So it was with a sudden attack of anxiety that I couldn’t immediately bring myself to register for this event when asked last October. Steven had had a health scare around the same time and I had a sudden feeling of deja vu, a path I didn’t want to travel twice in six years. Fortunately for Steven, the potential for liver problems was caught early enough and has led to him cutting way back on his alcohol intake and it has made a noticeable difference.

I had a sudden feeling of deja vu, a path I didn’t want to travel twice in six years.

Still, though the moment had passed, the anxiety over the association between this conference and losing a husband remained. Irrational, yes. But real enough that I put it off while still watching the deadline for the early bird registration. So when the moment came this week in a meeting with the VP to discuss conference travel, I was relieved when she supported my attending a different conference, one that would take place in Austin, Texas at the end of May. I would plan to take Steven so he could visit with his son, and I’d lead a contingent of faculty to the conference. It looked like something I could sincerely enjoy doing. The anxiety slipped away and replaced by a sense of giddy relief.

But then Dad mentioned the question asked by his lady friend: “Are you done grieving?” and I couldn’t stop thinking about it.

The answer is: No. But life still moves forward and we must go with it, or risk losing the opportunity to live the life we’ve been blessed with to the fullest.

I’m sickened by today’s events in Charlottesville. I’m sickened by the tableau of nazi and white supremacist history being writ large and live in this day and age. I am sickened that the ideologies of hate and bigotry are so freely, loudly, and angrily shouted on the streets of America where so many years before, and even so recently, we believed this diseased torrid flesh-eating curse had finally been permanently banished. Yet this hate led to someone dying and others seriously hurt.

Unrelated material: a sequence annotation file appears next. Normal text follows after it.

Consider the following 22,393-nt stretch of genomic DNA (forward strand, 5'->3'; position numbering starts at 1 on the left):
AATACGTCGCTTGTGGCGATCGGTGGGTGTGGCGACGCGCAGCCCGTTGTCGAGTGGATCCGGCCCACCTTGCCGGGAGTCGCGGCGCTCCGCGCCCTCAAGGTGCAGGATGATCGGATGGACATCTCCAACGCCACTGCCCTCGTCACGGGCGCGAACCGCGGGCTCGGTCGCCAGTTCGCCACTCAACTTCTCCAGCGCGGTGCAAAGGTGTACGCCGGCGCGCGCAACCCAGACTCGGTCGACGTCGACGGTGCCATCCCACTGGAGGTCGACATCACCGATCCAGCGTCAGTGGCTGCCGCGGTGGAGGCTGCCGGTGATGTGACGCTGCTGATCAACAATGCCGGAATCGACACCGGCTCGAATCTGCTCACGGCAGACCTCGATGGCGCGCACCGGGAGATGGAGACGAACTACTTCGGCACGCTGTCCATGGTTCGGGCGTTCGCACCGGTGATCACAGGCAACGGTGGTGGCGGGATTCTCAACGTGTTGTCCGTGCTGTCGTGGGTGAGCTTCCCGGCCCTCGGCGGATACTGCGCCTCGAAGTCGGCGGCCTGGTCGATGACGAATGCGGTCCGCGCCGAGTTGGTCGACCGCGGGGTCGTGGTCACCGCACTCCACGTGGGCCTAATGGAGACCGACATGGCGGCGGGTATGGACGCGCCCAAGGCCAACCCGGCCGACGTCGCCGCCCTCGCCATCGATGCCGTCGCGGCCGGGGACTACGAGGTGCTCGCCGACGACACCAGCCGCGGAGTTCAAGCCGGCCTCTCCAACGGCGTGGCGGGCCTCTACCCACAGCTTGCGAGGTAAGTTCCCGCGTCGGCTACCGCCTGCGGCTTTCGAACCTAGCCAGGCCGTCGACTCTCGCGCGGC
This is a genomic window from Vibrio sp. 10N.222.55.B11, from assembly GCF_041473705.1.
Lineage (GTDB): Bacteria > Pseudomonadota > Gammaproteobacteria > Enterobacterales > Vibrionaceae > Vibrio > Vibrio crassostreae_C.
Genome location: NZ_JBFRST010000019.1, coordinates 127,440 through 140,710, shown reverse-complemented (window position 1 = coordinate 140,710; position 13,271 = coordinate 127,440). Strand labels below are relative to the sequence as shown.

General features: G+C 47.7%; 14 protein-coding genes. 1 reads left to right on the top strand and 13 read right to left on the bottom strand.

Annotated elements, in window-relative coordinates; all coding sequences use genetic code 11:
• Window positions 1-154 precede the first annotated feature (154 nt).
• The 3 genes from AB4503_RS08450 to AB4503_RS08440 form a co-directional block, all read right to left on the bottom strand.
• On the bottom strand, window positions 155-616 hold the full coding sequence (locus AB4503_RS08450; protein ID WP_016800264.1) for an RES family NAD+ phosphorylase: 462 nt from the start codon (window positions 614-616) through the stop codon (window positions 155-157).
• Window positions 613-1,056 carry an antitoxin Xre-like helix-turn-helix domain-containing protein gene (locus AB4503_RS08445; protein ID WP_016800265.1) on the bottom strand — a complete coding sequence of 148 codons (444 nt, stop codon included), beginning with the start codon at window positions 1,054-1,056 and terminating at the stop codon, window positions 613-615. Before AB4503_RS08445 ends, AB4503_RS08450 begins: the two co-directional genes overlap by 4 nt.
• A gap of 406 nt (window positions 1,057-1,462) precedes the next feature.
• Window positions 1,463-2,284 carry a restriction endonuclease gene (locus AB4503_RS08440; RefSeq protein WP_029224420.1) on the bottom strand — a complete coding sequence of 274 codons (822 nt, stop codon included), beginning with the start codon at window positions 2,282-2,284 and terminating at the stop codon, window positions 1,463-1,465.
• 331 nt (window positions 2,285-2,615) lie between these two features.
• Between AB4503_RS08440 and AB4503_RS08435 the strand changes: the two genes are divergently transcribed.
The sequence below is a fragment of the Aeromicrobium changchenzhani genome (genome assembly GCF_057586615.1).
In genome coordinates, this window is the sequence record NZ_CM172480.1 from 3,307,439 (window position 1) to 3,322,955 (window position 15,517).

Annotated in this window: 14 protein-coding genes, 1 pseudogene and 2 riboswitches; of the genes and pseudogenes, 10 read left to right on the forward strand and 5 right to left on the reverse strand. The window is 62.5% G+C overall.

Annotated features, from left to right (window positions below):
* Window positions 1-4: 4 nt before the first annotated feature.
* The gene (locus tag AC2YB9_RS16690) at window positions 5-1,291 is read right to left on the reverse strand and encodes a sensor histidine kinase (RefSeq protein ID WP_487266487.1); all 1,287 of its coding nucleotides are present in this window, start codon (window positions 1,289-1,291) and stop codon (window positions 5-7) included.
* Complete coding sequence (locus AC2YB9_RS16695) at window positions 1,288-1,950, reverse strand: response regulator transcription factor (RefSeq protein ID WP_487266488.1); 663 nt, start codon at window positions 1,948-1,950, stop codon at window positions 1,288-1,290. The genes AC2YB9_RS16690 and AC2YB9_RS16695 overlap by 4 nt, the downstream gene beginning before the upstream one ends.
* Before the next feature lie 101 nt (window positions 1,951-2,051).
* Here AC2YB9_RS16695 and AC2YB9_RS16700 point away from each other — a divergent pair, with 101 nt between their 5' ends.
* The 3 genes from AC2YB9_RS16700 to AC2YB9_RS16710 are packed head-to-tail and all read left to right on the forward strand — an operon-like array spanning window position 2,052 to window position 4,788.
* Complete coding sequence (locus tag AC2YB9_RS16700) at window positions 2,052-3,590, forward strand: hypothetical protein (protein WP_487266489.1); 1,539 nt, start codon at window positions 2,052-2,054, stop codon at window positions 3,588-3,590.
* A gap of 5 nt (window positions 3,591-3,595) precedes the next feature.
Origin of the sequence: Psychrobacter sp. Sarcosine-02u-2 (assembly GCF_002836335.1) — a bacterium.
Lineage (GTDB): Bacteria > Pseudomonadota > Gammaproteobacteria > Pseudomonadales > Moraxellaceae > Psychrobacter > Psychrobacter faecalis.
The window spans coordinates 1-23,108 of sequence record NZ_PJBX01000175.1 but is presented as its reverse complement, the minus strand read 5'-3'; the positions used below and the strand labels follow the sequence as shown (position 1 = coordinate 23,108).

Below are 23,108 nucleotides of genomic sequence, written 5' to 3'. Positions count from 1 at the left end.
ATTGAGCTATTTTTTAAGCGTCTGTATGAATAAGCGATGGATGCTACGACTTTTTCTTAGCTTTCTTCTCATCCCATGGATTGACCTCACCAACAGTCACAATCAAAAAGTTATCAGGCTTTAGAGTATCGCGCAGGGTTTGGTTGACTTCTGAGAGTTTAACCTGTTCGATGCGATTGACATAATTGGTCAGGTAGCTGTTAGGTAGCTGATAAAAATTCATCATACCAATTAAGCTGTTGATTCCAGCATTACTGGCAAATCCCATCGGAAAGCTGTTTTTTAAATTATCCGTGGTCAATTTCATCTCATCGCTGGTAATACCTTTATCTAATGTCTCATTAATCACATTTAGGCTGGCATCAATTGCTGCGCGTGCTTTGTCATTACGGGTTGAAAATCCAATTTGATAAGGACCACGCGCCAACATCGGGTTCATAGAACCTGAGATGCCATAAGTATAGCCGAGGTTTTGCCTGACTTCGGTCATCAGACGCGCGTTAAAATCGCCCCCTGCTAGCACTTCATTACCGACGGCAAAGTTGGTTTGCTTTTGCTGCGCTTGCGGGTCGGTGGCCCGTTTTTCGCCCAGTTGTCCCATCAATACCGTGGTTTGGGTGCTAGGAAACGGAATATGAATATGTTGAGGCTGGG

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Here’s another blogger’s response to the weekend’s events title My Fellow White Americans. And, sadly, I couldn’t agree more.

As I prepared to publish this, I came across a draft of an entry that I’d failed to publish shortly after the election. Yet as I re-read it now, I am deeply saddened that my fears have unfortunately been substantiated. Here it is, my previously unpublished post from last November.

Wrapping my head around a vote

written November 14, 2016

I just left a college-wide meeting where about 120 members of the campus community came together to talk about the election of Donald J. Trump and results of the most divisive election in modern history. Since that outcome of November 8th, I’ve been trying to wrap my head around the disconnect and compartmentalization that describes how many people I know and care about – including colleagues, neighbors, and others – could vote for a candidate who spent 16 months spewing ever more vile rhetoric of hate, homophobia, misogyny, racism, and xenophobia. Even more so, this same candidate chose not to demonstrate any scorn for those who perpetuated and even advanced this hate speech into action. Rather, he seemed to encourage it.